Kate Cornick, General Manager of Education at NBN Co, said schools must embrace digital tools such as better broadband to ensure Australian students are not left behind the rest of the world.

"According to the latest world rankings, Australia is 21st out of 34 for fixed line broadband penetration, lagging behind New Zealand, Estonia and South Korea.

"The good news is most Australian educators understand the power of online learning and the benefits of high-speed broadband both at school, and increasingly in the home. The potential is extraordinary and it's what we need if Australia is to remain globally relevant in the 21st century," Ms Cornick said.

Download the full report here:

* Your experience depends on some factors outside our control, like your equipment quality, software, broadband plans and how your service provider designs its network


Results Summary - 21st Century Teaching Skills for a Highly Connected World

  • 96 per cent of teachers agreed that the NBN will increase their capacity for professional development and learning
  • 93 per cent of teachers said it will allow them to expand their personal learning networks
  • 86 per cent said the NBN will enable them to teach in more powerful ways
  • 79 per cent said the availability of the NBN will lead to an increase in the quality and relevance of teaching
  • 96 per cent believe the NBN will allow students to achieve more and increase the quality of their work
  • 82 per cent said that the breadth, depth and relevance of their learning experiences will be increased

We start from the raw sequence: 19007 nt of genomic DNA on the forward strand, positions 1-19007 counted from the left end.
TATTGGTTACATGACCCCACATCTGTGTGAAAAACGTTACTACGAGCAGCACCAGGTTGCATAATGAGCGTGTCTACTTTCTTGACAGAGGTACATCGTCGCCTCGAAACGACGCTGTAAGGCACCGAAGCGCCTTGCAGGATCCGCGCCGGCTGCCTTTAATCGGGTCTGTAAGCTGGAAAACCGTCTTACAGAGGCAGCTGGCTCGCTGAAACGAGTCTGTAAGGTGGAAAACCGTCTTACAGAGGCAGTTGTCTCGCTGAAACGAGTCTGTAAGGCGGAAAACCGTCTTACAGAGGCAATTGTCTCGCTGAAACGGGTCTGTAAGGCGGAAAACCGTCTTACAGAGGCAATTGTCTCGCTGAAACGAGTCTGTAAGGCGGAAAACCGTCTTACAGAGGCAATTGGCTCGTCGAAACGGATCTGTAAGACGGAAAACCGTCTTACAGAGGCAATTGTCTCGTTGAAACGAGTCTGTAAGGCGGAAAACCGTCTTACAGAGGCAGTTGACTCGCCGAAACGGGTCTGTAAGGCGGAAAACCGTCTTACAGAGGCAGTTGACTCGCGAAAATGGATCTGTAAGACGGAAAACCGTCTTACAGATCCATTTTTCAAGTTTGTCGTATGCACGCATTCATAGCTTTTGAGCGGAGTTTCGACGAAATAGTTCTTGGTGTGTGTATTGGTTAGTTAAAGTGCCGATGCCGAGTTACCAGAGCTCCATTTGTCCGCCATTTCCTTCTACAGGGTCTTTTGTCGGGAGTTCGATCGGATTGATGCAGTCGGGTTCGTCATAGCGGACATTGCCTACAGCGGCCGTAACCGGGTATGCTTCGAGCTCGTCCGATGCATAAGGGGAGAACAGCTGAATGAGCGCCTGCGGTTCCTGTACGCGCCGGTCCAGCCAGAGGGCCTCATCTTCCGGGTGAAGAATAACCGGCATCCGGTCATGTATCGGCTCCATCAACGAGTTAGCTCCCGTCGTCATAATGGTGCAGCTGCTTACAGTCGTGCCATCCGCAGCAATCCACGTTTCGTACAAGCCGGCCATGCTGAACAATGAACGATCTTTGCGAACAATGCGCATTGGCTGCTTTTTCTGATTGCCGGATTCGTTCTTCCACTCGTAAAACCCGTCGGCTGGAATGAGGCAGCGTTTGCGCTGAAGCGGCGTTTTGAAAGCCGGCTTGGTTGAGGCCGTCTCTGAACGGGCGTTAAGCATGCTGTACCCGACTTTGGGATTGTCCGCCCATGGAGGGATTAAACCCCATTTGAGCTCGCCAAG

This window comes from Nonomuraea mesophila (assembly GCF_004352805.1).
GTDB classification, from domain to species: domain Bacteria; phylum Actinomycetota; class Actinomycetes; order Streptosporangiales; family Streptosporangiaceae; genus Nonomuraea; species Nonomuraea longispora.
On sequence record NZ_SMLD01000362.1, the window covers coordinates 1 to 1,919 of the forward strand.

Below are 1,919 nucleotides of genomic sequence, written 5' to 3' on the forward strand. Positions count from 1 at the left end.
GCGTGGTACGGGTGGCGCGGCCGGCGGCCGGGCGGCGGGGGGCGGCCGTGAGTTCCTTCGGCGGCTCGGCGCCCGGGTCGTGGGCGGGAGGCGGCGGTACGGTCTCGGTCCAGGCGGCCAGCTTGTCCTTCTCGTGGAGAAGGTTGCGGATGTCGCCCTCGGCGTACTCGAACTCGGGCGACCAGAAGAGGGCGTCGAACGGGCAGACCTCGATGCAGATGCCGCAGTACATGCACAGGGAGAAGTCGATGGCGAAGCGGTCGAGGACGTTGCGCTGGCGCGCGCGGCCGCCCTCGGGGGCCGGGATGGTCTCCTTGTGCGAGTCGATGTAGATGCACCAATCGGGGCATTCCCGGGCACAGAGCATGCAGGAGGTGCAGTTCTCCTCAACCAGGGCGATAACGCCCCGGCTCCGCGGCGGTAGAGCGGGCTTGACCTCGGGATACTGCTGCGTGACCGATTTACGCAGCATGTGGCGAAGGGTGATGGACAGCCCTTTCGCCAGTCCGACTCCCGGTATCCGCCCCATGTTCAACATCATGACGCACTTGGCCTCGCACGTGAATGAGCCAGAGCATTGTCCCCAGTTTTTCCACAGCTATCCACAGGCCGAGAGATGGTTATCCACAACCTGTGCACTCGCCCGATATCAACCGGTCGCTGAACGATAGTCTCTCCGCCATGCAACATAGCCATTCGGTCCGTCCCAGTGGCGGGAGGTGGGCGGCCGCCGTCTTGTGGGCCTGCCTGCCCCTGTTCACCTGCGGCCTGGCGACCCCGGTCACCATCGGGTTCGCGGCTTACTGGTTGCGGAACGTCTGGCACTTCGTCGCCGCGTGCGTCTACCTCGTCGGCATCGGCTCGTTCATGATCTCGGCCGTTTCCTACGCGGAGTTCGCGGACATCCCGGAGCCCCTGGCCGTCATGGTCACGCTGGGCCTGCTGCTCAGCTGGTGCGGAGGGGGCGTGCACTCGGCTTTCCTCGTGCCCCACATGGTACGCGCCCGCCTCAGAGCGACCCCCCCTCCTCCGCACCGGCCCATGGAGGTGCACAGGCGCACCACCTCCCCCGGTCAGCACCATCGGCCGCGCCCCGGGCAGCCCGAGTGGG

• 89 per cent said students will be able to engage in richer, deeper and more ambitious inquiry-based projects
  • 93 per cent of teachers said students will be able to learn with and from others.


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Notes to Editors

* The 21st Century Teaching Skills for a Highly Connected World was prepared by ideasLAB and NBN Co in October 2012.

About the pilot:

The 2012 program took place from June to August and involved 60 teachers from Willunga High School, Presbyterian Ladies' College Armidale (PLC) and New England TAFE Armidale (TAFE). Teachers participated in a professional learning program that was designed to explore new possibilities and understand how the NBN has the potential to open up in their classrooms to the world. They worked in teams on a curriculum-based project relevant to their current practice and student needs. Over eight weekly online sessions, teachers were exposed to virtual pedagogies and online technologies, to simulate thinking and expand their view of possibilities. These new approaches were then used in class. At the culmination of the program, the teams presented their projects and outlined plans for the future. The report provides case studies that explore the types of new opportunities that the NBN provides for schools and their students.


NBN expands learning opportunities for kids, says landmark study